odAOMO’s Dr. Sophia Aomo Omoro on her Calling to Lead & Pave a Path
When you’re raising six girls on a tight budget the way Dr. Sophia Aomo Omoro’s mother did, you have to be resourceful – especially if you don’t want to compromise on your children’s style and their boding taste in fashion. Seeing how her mother – a professional seamstress – managed to allow her and her sisters to hone their own styles using just one piece of large fabric and various designs, played a big role in Sophia’s own love for and understanding of fashion. In fact, one might say it is what inspired her to found her own brand, odAOMO, and design all its unique, carefully considered pieces using typical Kenyan materials. “When I grew up and moved on to the western environment, I realized that custom clothing was actually very expensive. I continued designing, however, I would have the clothes made back at home whenever I got a chance to go. I therefore made the collections piecemeal. This allowed me to amass a large amount of product comfortably, before I officially launched a brand,” she told Fashionomics Africa.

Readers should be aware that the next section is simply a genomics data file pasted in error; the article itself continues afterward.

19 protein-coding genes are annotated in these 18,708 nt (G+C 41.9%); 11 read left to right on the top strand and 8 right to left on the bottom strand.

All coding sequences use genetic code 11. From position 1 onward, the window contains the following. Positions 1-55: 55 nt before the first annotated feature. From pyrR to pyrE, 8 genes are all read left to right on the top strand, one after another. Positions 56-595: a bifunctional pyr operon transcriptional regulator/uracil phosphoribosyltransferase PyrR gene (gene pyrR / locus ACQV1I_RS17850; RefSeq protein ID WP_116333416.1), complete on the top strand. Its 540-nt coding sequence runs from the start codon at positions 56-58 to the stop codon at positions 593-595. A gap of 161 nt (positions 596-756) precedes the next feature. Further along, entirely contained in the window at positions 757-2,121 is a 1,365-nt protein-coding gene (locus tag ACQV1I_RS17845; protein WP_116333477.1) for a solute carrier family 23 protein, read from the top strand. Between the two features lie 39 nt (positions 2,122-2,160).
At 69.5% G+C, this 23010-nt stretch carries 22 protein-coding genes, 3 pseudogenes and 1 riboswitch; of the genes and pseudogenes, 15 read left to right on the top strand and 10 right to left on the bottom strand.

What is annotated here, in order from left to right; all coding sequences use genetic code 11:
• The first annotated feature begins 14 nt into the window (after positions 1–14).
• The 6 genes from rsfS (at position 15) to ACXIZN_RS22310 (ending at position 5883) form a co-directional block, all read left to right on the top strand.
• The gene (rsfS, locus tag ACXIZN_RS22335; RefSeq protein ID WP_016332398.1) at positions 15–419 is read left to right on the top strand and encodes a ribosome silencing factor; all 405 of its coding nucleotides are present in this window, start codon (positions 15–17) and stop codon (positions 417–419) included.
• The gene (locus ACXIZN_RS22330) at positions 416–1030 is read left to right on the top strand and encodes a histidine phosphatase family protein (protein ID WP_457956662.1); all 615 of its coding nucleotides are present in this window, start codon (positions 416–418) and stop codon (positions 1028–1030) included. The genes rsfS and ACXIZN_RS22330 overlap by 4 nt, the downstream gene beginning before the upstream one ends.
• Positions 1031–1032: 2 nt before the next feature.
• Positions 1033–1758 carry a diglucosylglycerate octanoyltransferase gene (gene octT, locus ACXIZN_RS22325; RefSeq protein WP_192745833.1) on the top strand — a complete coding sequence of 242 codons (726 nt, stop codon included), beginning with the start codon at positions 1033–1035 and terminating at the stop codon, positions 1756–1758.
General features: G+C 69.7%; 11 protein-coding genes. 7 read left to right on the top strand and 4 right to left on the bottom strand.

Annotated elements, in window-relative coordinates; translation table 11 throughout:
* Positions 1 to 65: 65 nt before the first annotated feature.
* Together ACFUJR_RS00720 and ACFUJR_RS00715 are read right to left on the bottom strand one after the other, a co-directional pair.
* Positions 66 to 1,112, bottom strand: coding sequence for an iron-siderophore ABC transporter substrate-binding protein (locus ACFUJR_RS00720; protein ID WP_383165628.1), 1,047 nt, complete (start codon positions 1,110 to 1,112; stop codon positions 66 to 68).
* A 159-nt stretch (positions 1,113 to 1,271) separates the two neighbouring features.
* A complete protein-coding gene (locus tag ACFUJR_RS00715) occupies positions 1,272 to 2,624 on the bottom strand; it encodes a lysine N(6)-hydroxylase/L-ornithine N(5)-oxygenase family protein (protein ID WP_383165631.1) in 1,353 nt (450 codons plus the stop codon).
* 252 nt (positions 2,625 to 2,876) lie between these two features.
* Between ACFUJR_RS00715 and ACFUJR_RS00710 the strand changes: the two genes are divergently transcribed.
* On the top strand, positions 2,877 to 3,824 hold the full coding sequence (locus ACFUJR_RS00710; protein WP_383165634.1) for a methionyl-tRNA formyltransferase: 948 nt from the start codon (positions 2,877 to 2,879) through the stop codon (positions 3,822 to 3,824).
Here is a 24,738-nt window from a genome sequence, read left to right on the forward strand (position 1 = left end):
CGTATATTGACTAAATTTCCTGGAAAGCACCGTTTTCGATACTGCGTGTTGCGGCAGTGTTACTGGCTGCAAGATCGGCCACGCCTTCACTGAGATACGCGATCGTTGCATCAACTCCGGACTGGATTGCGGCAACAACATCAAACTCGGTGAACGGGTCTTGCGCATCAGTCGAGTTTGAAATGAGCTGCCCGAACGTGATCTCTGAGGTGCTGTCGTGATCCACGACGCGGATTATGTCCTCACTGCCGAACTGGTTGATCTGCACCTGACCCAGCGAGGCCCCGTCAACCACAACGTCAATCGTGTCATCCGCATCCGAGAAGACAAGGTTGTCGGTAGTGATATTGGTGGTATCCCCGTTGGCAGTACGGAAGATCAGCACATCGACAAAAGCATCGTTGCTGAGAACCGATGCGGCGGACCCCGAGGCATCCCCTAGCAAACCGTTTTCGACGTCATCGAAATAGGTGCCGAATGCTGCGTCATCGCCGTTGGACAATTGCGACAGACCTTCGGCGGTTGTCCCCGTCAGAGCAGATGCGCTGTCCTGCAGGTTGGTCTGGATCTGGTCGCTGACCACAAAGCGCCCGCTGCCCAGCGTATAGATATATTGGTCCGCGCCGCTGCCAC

Sophia was sixteen when she moved to North America on a scholarship. At this age, the cultural differences – language being the most obvious – were significant to her. “Habits, ways of dressing, the way of thinking, culture, tradition – these were all the polar opposite of what I knew. My whole identity was challenged as these differences were made apparent,” she explains. Fortunately, she found comfort in her own personal style, a piece of home that reflected Kenya. “In Kenya, people always dress up. Even if you just stay at home, you dress up. Most men are in a dress jacket regardless of socioeconomic status. Women always have their hair done up, always have a beautiful outfit on. I brought all of this with me.” Sophia quickly realized that custom clothing wasn’t easily affordable in the US, so she started creating her own. “Most of the time, people around me would buy the clothing from me. A trunk show confirmed that, indeed there was a market. This led me to then formalize a brand. I gathered the team I had inadvertently been working with in a scattered manner. We came together in 2014, with a vision and a plan, and we have been operating as a team since then.”